Killing of James Foley reignites debate about US stand on terrorist ransoms
US stands firm on its policy of never negotiating with terrorist organisations, even to save a life
The United States, by rejecting demands for a nine-digit payment to save kidnapped journalist James Foley, upheld a policy choice that some European and Arab governments long found too wrenching.
Washington has ruled out paying ransom to rescue any citizen held captive by militant organisations under any circumstances in the hope the tough stand will make Americans a less attractive target for extremists.
Foley's beheading by the Islamic State group intensified a debate within the Obama administration and with United States allies abroad about whether to pay ransoms to al-Qaeda and other organisations, at the risk of encouraging more abductions and funding militancy.
For al-Qaeda and some other militant bands, ransoms paid to free kidnapped Europeans over the past 10 years have surpassed donations from private supporters as a source of funding, according to the US and Britain, which, like the US, adheres to a long-standing policy of not paying ransoms.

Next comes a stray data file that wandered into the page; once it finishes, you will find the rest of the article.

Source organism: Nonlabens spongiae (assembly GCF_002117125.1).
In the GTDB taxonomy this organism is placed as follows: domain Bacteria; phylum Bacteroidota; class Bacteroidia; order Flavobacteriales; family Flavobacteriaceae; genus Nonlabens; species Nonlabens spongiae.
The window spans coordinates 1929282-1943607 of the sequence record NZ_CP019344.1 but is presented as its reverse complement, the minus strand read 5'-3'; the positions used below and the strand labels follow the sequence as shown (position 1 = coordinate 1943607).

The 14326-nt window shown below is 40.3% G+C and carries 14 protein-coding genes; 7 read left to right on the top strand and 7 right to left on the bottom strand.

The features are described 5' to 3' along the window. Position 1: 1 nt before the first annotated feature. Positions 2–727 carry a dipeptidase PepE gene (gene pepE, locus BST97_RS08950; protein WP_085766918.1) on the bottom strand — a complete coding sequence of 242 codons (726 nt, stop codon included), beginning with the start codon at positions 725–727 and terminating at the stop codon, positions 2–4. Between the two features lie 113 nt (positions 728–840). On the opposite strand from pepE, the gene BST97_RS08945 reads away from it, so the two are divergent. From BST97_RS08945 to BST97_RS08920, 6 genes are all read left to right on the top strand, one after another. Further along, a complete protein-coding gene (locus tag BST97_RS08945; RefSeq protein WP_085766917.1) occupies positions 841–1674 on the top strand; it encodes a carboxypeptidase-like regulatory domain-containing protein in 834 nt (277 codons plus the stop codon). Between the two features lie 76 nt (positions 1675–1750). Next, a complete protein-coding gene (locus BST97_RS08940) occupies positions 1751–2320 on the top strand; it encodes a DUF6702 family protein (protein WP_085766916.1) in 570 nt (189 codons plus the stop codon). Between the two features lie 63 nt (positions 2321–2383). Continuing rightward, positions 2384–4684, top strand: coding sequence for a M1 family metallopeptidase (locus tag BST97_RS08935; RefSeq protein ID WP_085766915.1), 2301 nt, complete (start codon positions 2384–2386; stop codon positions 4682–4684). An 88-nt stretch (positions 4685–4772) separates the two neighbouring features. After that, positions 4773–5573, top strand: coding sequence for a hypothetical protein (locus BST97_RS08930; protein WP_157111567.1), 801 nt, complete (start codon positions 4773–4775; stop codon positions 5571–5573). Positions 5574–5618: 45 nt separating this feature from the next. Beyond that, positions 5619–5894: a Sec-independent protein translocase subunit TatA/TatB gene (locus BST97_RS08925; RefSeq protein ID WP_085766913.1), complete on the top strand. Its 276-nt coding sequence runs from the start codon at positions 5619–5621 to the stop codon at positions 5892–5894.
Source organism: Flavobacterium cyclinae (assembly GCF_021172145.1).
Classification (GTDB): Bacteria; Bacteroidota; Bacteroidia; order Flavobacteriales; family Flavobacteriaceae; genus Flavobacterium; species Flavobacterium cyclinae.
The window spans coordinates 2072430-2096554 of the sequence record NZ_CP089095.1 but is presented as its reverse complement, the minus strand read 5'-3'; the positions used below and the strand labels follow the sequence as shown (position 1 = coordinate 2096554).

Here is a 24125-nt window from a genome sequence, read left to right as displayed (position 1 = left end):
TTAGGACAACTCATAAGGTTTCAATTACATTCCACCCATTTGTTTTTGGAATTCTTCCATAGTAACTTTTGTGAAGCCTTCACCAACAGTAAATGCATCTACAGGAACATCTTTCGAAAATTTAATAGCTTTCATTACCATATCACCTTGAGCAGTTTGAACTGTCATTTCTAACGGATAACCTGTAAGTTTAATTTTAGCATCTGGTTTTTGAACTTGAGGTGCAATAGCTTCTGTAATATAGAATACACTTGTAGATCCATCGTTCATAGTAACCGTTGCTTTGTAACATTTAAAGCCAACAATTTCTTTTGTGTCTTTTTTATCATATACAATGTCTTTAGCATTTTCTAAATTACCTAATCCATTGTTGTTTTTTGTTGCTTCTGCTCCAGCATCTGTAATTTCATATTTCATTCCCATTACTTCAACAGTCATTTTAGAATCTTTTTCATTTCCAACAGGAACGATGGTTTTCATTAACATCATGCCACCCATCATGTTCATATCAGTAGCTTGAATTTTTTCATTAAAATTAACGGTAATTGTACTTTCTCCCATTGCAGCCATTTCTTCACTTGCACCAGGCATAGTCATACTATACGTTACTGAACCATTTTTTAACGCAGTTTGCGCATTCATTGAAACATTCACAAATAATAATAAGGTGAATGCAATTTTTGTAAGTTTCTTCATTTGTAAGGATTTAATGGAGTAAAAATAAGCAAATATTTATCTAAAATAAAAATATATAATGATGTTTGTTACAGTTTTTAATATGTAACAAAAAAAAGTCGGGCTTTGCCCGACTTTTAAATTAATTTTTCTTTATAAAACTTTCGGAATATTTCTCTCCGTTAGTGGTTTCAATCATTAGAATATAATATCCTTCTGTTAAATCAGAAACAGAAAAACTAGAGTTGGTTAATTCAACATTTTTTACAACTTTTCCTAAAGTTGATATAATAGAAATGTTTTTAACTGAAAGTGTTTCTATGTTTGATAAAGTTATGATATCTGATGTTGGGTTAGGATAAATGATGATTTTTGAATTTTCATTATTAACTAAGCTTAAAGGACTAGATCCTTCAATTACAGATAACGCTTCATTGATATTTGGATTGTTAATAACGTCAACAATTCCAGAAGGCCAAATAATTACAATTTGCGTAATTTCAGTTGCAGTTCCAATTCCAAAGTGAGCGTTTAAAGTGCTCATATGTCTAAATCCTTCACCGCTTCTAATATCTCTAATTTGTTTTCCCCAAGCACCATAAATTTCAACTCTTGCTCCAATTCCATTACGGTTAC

Foley's Islamic State captors had demanded €100 million (HK$1 billion) from his parents and political concessions from Washington, but neither obliged, authorities said.
The Islamic State also demanded a €100 million ransom each for two other American hostages, a source said. These demands to the families of each hostage came only once, late last year.
Foley, 40, a freelance journalist from the state of New Hampshire, was killed within the past week inside Syria, where he had been held since his disappearance there in November 2012. Extremists revealed his death in a video released on Tuesday showing his beheading.
A senior US official said Islamic State had made a "range of requests" for Foley's release, including changes in American policy in the Middle East.
State Department deputy spokeswoman Marie Harf said Islamic State had collected millions of dollars in ransoms this year. "We do not make concessions to terrorists," Harf said. "We do not pay ransoms."
Foley's parents said they regarded an email they received from his captors last week as a hopeful sign they could negotiate with the militants.
John and Diane Foley, of Rochester, New Hampshire, told NBC's
Today programme they were excited to see the latest email even though it threatened execution, because they hoped Islamic State would be willing to negotiate.
"I underestimated that [threat]; I did not realise how brutal they were," John Foley said.
The issue of payments by American families or US corporations is now under debate within the Obama administration.
The USA Patriot Act prohibits payment or assistance to terror groups that could boost their support.
Yet prosecution in those types of cases is rare and the law is enforced haphazardly.